The Bright future section of the International Film Festival Rotterdam features the up and coming directors from all over the world. As a part of this programme, two French films Un Jeune Poete and a short Une petite blonde are screened jointly to paint a picture of the youth.

In utter disbelief at the number of people at the screening, the young directors started snapping pictures with their iPhones as soon as they entered the cinema hall. I smiled at their raised eyebrows, but I was soon to find out that there was indeed something to be surprised at.

In a ten-minute Une Petite blonde, a fair-skinned French girl Angelique has trouble getting accepted among immigrant teenagers in Marcel, while Un Jeune Poete tells a story of aspiring poet Remi, who seeks inspiration in a small fishermen village.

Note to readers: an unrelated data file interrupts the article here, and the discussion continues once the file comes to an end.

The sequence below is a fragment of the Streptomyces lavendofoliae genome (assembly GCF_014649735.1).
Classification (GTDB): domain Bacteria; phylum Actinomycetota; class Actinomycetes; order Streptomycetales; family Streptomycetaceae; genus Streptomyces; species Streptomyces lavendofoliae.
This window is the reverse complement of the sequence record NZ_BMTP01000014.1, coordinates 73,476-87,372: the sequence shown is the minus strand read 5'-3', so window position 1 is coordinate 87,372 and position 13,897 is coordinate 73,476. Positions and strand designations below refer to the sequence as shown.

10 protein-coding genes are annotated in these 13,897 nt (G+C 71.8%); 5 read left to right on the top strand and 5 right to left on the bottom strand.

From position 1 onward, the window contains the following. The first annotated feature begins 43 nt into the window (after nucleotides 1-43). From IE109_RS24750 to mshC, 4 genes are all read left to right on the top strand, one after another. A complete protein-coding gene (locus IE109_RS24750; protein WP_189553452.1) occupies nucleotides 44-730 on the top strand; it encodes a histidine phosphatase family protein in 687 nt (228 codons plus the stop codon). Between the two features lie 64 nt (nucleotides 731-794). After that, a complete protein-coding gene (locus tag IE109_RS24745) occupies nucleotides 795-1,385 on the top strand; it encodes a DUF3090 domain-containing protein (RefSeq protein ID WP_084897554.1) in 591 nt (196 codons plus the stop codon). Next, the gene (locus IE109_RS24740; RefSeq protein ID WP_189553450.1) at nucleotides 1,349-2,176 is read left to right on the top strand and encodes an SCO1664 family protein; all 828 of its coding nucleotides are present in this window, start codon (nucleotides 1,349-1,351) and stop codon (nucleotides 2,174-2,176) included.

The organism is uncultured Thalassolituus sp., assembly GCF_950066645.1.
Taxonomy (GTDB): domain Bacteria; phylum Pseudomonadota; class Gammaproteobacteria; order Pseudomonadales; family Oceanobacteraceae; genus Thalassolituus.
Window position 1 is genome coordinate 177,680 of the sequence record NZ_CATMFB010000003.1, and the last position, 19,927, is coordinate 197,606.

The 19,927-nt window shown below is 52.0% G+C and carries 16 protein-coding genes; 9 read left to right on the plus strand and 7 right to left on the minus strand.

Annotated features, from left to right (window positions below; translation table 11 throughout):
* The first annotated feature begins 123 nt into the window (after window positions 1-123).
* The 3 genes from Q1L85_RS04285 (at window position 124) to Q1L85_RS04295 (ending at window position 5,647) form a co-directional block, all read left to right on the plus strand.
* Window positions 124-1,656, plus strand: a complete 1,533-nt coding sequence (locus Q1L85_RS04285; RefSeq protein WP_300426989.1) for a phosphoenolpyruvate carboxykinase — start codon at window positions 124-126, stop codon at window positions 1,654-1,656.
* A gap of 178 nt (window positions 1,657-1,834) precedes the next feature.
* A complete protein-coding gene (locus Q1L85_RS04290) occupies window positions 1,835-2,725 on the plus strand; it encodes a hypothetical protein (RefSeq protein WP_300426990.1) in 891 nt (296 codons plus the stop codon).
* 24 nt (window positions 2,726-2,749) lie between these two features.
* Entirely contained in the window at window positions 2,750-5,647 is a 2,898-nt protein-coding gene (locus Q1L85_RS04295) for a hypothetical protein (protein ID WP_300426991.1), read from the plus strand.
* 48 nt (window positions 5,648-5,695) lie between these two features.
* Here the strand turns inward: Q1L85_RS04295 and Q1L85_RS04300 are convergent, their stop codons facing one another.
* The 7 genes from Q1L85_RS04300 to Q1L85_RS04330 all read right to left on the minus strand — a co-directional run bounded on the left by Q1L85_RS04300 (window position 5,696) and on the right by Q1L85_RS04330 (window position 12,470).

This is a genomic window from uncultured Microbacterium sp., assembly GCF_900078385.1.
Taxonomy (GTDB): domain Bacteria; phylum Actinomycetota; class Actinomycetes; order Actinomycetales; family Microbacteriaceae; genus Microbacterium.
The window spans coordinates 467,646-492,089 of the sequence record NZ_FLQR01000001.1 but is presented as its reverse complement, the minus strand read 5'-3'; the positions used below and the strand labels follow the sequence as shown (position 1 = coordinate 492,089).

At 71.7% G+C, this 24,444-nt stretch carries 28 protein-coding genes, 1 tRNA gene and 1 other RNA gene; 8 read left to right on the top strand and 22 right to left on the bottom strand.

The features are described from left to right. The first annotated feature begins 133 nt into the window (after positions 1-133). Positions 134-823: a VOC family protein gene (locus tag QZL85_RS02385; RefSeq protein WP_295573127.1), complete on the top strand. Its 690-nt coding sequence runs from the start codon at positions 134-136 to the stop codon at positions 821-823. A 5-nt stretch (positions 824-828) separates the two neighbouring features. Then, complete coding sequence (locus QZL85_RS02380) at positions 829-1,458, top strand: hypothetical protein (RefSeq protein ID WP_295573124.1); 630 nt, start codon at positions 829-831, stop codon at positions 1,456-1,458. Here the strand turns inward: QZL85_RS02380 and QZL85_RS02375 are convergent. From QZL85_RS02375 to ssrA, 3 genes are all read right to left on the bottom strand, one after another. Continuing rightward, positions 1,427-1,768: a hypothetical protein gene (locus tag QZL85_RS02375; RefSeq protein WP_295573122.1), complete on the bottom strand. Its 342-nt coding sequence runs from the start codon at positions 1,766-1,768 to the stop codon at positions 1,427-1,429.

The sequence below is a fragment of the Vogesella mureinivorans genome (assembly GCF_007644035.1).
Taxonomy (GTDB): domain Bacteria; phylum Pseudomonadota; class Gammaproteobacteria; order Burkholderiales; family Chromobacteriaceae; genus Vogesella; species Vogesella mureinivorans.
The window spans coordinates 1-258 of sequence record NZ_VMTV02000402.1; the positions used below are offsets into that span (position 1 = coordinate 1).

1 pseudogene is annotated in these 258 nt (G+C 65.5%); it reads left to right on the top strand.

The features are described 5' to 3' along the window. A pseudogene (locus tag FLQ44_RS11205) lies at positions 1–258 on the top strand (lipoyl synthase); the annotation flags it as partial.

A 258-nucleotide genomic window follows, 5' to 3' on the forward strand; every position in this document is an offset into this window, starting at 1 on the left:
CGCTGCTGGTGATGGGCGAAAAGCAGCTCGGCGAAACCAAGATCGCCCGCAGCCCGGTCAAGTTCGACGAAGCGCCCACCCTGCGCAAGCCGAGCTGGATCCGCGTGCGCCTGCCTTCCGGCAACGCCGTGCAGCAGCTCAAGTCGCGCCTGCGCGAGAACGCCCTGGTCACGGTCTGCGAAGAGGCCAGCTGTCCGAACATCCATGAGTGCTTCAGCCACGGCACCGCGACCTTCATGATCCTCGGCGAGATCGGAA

Russian roulette

Now, the best thing about festivals is diversity. The worst? Diversity. Choosing a film is like rolling a dice and there is as many chances to be disappointed as to be amazed. The star-to-be sections are a bit different, though. Here you are playing a Russian roulette, surrendering to the programmemaker’s taste and idea of the future.

This time, I got a bullet. Un Jeune Poete ended up being outstandingly dull. Pale fellow trying to get a few rhymes together and all the clichés about exhausted artist awkwardly stitched together. Despite the breathtaking sea and cerulean skies of Southern France at the backdrop, I craved going out into the rainy gloom of Rotterdam after ten minutes. KS

2/5: perhaps, they will be bright. In the future.